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Two red jackets Giesbrecht's pride

Hey there, time traveller!
This article was published 26/8/2011 (2189 days ago), so information in it may no longer be current.

EACH player on the 1965 Western Canadian Little League Baseball championship team from CPAC received a red, wool mouton jacket adorned with crests; one to commemorate the title on the arm and a big maple leaf on the left side of the chest.

These red CPAC jackets were a huge status symbol in Winnipeg's North End during the 1960s. They were worn with pride until they wore out or simply got too small.

It could be that Allen Giesbrecht thought of his CPAC jacket when he put on another crimson symbol of immense pride -- the red serge of the Royal Canadian Mounted Police. Just 20 years old, Allen joined our national police service in April 1972.

As he neared his 12th anniversary with the force, Giesbrecht was stationed in the quiet Alberta town of Vegreville. The town of 5,200 had been kept awake on occasion by the antics of 44-year-old Tom Zaiec, who was known to police for strange and erratic behaviour. When one of Zaiec's neighbours claimed he had been threatened with a shotgun, Allen and the three other RCMP members who were dispatched to Zaiec's house all put on their protective vests.

Zaiec had been known to take wreaths out of graveyards, put them on his front door and light them with candles. Of more concerns to Giesbrecht and his colleagues were the anti-RCMP signs, like "RCMP are Pigs," that Zaiec would place in his windows. When they arrived at the house and hacked their way in with an axe, they found Zaiec barricaded in a dark bedroom while his mother walked around chanting unintelligibly.

Standard procedure in such cases is to establish contact with the perpetrator and try to negotiate a peaceful resolution. For some reason, Geisbrecht peered around a corner into the darkened bedroom (RCMP called it a "mistake" in their tribute). Without warning, Zaiec fired his .270 calibre rifle and hit Geisbrecht in the stomach.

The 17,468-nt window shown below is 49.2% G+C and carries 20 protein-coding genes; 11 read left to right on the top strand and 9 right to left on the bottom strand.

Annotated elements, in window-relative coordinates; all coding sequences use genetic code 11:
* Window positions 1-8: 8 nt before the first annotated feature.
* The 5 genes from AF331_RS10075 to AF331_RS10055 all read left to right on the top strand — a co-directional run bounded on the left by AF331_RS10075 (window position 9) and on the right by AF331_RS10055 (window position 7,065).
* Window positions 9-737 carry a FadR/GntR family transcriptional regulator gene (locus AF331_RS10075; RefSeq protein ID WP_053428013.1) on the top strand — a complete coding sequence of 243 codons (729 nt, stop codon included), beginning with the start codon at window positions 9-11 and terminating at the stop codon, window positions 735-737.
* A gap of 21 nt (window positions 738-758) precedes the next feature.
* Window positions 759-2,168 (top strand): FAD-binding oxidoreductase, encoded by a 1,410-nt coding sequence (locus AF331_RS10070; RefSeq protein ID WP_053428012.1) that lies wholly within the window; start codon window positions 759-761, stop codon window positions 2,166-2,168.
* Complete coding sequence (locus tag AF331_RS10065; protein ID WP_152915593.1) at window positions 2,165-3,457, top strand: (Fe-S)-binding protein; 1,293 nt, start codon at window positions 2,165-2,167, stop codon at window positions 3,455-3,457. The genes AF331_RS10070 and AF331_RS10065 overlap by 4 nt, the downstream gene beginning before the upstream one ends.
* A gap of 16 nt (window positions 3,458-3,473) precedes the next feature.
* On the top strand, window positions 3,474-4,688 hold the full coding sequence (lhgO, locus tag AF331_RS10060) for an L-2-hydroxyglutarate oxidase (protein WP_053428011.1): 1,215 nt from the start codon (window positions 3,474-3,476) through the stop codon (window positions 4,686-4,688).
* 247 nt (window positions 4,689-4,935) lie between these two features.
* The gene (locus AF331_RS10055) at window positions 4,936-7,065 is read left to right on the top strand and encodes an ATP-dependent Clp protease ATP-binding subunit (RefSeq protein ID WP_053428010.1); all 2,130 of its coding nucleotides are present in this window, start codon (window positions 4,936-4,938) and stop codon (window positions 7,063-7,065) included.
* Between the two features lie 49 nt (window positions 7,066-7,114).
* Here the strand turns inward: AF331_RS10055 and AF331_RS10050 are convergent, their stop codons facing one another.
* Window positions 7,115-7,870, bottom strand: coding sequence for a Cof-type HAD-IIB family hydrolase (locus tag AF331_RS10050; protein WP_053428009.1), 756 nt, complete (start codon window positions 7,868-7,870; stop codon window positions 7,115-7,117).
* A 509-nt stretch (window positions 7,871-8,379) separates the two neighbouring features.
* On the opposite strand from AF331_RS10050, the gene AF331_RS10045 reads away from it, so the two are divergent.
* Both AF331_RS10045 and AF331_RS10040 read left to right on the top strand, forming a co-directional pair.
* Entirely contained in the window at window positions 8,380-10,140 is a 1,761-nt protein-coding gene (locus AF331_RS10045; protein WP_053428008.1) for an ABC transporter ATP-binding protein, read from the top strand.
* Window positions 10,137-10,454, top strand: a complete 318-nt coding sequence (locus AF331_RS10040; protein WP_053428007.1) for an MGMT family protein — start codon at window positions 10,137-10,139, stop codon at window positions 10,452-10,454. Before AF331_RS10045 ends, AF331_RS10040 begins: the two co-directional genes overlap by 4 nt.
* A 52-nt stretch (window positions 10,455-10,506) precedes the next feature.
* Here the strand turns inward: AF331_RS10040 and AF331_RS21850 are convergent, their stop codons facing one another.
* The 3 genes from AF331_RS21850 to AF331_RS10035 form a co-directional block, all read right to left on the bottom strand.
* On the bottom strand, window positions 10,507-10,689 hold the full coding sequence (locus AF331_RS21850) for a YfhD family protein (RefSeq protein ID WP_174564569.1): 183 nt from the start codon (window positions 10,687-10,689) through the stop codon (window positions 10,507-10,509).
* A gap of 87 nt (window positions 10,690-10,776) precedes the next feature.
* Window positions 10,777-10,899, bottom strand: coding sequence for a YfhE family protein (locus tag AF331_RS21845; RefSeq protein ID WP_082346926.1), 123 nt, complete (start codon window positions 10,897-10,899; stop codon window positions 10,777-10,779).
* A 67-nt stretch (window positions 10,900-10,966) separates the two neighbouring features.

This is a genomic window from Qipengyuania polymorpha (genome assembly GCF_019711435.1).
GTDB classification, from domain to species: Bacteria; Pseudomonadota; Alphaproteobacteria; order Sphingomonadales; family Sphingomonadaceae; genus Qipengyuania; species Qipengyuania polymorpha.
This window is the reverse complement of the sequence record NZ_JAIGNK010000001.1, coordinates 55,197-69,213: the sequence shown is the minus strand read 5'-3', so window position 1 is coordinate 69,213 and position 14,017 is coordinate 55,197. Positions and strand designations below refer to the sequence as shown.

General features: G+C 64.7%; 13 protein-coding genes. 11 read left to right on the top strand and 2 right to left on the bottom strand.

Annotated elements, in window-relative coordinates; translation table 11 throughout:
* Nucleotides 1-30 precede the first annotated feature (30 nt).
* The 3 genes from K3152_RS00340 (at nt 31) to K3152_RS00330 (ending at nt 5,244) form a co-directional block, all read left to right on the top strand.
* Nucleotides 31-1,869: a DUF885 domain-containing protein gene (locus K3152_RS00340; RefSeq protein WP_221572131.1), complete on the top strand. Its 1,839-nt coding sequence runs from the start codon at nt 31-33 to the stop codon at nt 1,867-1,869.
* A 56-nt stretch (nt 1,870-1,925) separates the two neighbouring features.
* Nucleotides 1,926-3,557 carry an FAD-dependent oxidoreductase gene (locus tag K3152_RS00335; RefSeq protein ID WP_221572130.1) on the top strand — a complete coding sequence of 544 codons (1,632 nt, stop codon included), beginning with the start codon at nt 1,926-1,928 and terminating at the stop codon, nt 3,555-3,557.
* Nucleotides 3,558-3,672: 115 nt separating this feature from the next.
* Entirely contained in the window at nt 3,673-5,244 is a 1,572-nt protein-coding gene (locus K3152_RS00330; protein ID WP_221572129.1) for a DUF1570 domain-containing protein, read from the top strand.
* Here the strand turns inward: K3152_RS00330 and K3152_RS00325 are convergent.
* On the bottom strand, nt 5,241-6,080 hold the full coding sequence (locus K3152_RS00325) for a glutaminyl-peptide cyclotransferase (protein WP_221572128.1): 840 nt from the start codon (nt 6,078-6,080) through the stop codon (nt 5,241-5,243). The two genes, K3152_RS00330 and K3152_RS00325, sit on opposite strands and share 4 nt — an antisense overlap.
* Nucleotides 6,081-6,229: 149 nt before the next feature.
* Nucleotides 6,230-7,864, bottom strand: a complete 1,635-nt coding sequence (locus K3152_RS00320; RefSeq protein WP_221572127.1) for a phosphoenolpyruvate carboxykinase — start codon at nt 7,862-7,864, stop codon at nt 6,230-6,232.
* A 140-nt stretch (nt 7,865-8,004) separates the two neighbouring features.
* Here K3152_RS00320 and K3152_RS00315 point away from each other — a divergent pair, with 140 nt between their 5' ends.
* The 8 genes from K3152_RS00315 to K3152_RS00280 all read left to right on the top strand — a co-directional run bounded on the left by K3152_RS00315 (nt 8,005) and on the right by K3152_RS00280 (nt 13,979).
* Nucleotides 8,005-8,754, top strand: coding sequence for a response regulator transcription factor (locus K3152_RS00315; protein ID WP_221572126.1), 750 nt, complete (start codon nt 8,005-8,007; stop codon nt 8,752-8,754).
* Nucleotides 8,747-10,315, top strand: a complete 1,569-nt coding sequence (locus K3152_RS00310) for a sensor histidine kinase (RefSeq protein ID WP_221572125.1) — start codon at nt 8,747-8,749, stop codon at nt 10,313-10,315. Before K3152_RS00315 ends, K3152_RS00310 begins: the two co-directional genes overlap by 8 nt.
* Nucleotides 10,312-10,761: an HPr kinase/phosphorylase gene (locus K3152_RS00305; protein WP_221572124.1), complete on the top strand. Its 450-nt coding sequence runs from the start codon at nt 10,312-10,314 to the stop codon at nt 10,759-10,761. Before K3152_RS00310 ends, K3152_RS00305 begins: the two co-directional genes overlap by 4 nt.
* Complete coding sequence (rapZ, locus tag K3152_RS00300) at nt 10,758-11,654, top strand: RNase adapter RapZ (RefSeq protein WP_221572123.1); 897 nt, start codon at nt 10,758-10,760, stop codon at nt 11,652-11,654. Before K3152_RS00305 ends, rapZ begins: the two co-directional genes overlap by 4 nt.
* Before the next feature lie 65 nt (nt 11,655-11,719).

Normally, the body vest would have withstood such a gunshot. But this bullet struck Giesbrecht on the right side in the gap between the two protective panels. He staggered back into the kitchen and fell to the floor mortally wounded. This precipitated an exchange of gunfire with Zaiec where another RCMP officer was wounded.

Because of the threat of Zaiec's firepower, the police had a difficult time removing Giesbrecht from the scene. Finally, they were able to get him into an ambulance and he was rushed to St. Joseph's Hospital in Vegreville. The doctors determined he was bleeding internally. There was no plasma available at the 70-bed rural hospital so there was no choice but to risk the 45-minute ambulance trip to University Hospital in Edmonton. Giesbrecht arrived there at 8:45 p.m. but died about 30 minutes later from trauma and loss of blood.

Eventually, RCMP removed Zaiec's mother from the house and negotiations went on all night. Zaiec constantly asked if he had killed Geisbrecht. Around nine o'clock the next morning, a loud bang was heard from inside the house. No more contact could be made with the suspect and, at 12:30 p.m. the force sent in a robot TV camera. It showed Zaiec lying motionless on a bed. When the RCMP tactical squad went in, they found him dead from a self-inflicted gunshot wound.


-- Don Marks

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